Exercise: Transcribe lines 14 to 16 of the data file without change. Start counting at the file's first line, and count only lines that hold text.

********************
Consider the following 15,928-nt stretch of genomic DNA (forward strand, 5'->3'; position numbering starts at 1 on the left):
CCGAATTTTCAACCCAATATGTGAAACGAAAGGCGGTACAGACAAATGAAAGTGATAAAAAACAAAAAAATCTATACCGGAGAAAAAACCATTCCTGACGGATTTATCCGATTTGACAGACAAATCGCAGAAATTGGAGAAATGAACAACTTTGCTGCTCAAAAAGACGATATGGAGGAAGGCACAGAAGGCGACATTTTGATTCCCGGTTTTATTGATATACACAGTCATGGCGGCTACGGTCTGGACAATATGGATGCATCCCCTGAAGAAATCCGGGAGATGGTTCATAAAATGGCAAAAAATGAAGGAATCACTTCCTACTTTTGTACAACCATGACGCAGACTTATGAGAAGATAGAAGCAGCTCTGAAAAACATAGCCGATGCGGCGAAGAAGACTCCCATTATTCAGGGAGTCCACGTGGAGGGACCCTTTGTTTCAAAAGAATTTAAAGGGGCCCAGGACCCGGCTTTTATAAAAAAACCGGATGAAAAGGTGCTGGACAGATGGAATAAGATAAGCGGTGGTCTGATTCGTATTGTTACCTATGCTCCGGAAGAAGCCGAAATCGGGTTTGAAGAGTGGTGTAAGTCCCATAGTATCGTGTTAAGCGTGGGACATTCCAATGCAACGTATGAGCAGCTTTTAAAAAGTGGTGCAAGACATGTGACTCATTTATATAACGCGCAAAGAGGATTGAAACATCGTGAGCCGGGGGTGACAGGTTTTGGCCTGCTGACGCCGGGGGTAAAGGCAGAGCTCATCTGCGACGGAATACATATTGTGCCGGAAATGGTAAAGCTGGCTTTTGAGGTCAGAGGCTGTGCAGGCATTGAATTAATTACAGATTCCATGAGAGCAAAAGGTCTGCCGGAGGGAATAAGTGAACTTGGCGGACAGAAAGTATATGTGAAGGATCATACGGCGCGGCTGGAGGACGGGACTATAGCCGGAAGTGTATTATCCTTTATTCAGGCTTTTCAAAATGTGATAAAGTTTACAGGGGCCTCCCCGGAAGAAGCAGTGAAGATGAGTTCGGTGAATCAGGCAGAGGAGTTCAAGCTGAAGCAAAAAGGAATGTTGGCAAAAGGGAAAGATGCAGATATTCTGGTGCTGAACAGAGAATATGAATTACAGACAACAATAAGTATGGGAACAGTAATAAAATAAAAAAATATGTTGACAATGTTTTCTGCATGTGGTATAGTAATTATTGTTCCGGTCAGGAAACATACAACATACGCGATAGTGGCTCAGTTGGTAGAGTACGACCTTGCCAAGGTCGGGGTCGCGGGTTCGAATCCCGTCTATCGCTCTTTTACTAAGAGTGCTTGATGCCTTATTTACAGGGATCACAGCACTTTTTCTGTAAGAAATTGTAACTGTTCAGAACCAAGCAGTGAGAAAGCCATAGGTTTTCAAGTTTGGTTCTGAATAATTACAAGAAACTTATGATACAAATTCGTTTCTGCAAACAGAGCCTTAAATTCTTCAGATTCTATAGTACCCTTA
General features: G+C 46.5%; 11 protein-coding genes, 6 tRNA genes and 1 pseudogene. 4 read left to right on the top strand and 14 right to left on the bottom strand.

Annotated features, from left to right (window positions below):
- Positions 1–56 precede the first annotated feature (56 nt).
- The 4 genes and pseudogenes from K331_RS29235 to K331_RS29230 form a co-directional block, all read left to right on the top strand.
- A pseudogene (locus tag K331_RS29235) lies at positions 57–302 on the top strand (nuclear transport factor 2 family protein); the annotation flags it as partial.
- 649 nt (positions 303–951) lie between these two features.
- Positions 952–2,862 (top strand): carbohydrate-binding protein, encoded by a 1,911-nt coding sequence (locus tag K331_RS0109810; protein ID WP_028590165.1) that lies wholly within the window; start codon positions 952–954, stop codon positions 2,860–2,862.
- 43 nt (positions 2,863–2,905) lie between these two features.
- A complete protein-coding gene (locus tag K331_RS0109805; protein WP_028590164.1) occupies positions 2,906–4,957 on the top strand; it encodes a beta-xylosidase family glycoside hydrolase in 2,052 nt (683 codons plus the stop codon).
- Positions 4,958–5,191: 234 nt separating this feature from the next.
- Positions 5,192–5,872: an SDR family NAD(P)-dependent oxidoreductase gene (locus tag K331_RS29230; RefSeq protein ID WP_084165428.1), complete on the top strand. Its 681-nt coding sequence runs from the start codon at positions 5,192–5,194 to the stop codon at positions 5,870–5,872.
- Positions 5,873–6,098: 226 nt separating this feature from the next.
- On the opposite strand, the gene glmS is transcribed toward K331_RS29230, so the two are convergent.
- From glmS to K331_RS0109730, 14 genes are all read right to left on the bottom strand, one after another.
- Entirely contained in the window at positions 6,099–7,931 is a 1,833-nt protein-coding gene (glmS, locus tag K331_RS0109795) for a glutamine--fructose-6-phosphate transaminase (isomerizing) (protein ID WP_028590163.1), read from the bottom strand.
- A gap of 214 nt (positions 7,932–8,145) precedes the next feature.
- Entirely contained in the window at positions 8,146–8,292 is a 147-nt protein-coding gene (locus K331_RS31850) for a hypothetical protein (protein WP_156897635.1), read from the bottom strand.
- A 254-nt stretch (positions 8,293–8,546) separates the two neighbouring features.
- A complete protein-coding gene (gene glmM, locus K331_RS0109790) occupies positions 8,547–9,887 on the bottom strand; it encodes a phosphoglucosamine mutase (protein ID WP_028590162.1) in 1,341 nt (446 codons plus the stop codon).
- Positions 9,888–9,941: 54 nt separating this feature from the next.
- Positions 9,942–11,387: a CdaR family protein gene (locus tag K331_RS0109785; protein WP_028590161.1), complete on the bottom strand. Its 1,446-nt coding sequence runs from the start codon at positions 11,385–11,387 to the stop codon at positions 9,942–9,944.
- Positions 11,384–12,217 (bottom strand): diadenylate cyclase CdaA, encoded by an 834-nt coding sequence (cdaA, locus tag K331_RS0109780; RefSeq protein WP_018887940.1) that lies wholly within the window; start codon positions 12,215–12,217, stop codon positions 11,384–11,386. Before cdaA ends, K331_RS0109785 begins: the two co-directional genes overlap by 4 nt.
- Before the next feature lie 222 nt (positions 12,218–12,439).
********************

- Positions 5,873–6,098: 226 nt separating this feature from the next.
- On the opposite strand, the gene glmS is transcribed toward K331_RS29230, so the two are convergent.
- From glmS to K331_RS0109730, 14 genes are all read right to left on the bottom strand, one after another.